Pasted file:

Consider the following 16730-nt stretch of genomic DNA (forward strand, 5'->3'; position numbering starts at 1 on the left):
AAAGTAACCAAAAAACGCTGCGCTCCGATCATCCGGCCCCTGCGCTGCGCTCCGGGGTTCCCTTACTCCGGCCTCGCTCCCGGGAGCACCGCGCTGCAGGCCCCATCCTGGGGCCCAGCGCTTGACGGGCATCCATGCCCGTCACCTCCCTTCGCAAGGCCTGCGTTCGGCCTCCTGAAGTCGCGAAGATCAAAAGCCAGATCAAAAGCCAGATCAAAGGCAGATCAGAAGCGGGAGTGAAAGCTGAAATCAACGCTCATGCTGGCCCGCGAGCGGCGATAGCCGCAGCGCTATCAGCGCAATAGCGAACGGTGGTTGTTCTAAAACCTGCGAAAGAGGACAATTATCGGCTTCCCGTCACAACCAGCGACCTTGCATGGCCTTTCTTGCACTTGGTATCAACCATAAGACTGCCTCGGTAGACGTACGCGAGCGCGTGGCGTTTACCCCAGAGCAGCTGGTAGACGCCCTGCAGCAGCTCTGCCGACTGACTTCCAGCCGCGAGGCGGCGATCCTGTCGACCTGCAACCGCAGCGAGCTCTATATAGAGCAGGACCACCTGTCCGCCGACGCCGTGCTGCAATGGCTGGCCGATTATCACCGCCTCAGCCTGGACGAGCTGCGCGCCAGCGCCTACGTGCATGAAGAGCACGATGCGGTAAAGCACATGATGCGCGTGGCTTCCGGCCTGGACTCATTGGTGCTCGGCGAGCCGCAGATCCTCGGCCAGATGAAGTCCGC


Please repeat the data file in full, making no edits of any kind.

Consider the following 16730-nt stretch of genomic DNA (forward strand, 5'->3'; position numbering starts at 1 on the left):
AAAGTAACCAAAAAACGCTGCGCTCCGATCATCCGGCCCCTGCGCTGCGCTCCGGGGTTCCCTTACTCCGGCCTCGCTCCCGGGAGCACCGCGCTGCAGGCCCCATCCTGGGGCCCAGCGCTTGACGGGCATCCATGCCCGTCACCTCCCTTCGCAAGGCCTGCGTTCGGCCTCCTGAAGTCGCGAAGATCAAAAGCCAGATCAAAAGCCAGATCAAAGGCAGATCAGAAGCGGGAGTGAAAGCTGAAATCAACGCTCATGCTGGCCCGCGAGCGGCGATAGCCGCAGCGCTATCAGCGCAATAGCGAACGGTGGTTGTTCTAAAACCTGCGAAAGAGGACAATTATCGGCTTCCCGTCACAACCAGCGACCTTGCATGGCCTTTCTTGCACTTGGTATCAACCATAAGACTGCCTCGGTAGACGTACGCGAGCGCGTGGCGTTTACCCCAGAGCAGCTGGTAGACGCCCTGCAGCAGCTCTGCCGACTGACTTCCAGCCGCGAGGCGGCGATCCTGTCGACCTGCAACCGCAGCGAGCTCTATATAGAGCAGGACCACCTGTCCGCCGACGCCGTGCTGCAATGGCTGGCCGATTATCACCGCCTCAGCCTGGACGAGCTGCGCGCCAGCGCCTACGTGCATGAAGAGCACGATGCGGTAAAGCACATGATGCGCGTGGCTTCCGGCCTGGACTCATTGGTGCTCGGCGAGCCGCAGATCCTCGGCCAGATGAAGTCCGC